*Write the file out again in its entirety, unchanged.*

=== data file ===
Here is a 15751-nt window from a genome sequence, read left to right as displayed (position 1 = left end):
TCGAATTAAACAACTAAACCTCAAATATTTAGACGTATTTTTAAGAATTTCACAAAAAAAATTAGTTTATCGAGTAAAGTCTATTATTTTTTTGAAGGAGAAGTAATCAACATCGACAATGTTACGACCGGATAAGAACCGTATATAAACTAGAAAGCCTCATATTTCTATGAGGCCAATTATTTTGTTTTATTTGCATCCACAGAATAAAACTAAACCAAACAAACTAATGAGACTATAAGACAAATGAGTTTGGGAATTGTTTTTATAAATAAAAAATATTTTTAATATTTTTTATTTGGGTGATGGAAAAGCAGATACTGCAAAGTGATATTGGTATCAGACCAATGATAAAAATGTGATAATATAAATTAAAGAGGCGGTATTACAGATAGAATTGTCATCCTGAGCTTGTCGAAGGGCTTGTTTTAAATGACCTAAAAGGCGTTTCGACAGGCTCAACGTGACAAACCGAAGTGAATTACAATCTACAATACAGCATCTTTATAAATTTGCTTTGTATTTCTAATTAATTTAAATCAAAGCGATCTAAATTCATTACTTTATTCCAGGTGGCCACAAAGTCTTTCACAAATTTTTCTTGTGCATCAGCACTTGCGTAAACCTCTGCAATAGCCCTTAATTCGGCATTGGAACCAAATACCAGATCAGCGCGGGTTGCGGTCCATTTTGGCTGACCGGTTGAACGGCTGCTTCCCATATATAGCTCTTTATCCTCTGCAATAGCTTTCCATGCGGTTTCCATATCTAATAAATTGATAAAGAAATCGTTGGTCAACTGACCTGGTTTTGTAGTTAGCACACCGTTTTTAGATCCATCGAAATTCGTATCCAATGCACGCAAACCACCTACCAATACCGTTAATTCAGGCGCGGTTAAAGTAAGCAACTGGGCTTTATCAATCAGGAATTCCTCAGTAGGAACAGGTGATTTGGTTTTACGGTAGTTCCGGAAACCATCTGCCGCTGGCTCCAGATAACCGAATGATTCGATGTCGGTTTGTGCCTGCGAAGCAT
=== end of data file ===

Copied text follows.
Here is a 15751-nt window from a genome sequence, read left to right as displayed (position 1 = left end):
TCGAATTAAACAACTAAACCTCAAATATTTAGACGTATTTTTAAGAATTTCACAAAAAAAATTAGTTTATCGAGTAAAGTCTATTATTTTTTTGAAGGAGAAGTAATCAACATCGACAATGTTACGACCGGATAAGAACCGTATATAAACTAGAAAGCCTCATATTTCTATGAGGCCAATTATTTTGTTTTATTTGCATCCACAGAATAAAACTAAACCAAACAAACTAATGAGACTATAAGACAAATGAGTTTGGGAATTGTTTTTATAAATAAAAAATATTTTTAATATTTTTTATTTGGGTGATGGAAAAGCAGATACTGCAAAGTGATATTGGTATCAGACCAATGATAAAAATGTGATAATATAAATTAAAGAGGCGGTATTACAGATAGAATTGTCATCCTGAGCTTGTCGAAGGGCTTGTTTTAAATGACCTAAAAGGCGTTTCGACAGGCTCAACGTGACAAACCGAAGTGAATTACAATCTACAATACAGCATCTTTATAAATTTGCTTTGTATTTCTAATTAATTTAAATCAAAGCGATCTAAATTCATTACTTTATTCCAGGTGGCCACAAAGTCTTTCACAAATTTTTCTTGTGCATCAGCACTTGCGTAAACCTCTGCAATAGCCCTTAATTCGGCATTGGAACCAAATACCAGATCAGCGCGGGTTGCGGTCCATTTTGGCTGACCGGTTGAACGGCTGCTTCCCATATATAGCTCTTTATCCTCTGCAATAGCTTTCCATGCGGTTTCCATATCTAATAAATTGATAAAGAAATCGTTGGTCAACTGACCTGGTTTTGTAGTTAGCACACCGTTTTTAGATCCATCGAAATTCGTATCCAATGCACGCAAACCACCTACCAATACCGTTAATTCAGGCGCGGTTAAAGTAAGCAACTGGGCTTTATCAATCAGGAATTCCTCAGTAGGAACAGGTGATTTGGTTTTACGGTAGTTCCGGAAACCATCTGCCGCTGGCTCCAGATAACCGAATGATTCGATGTCGGTTTGTGCCTGCGAAGCAT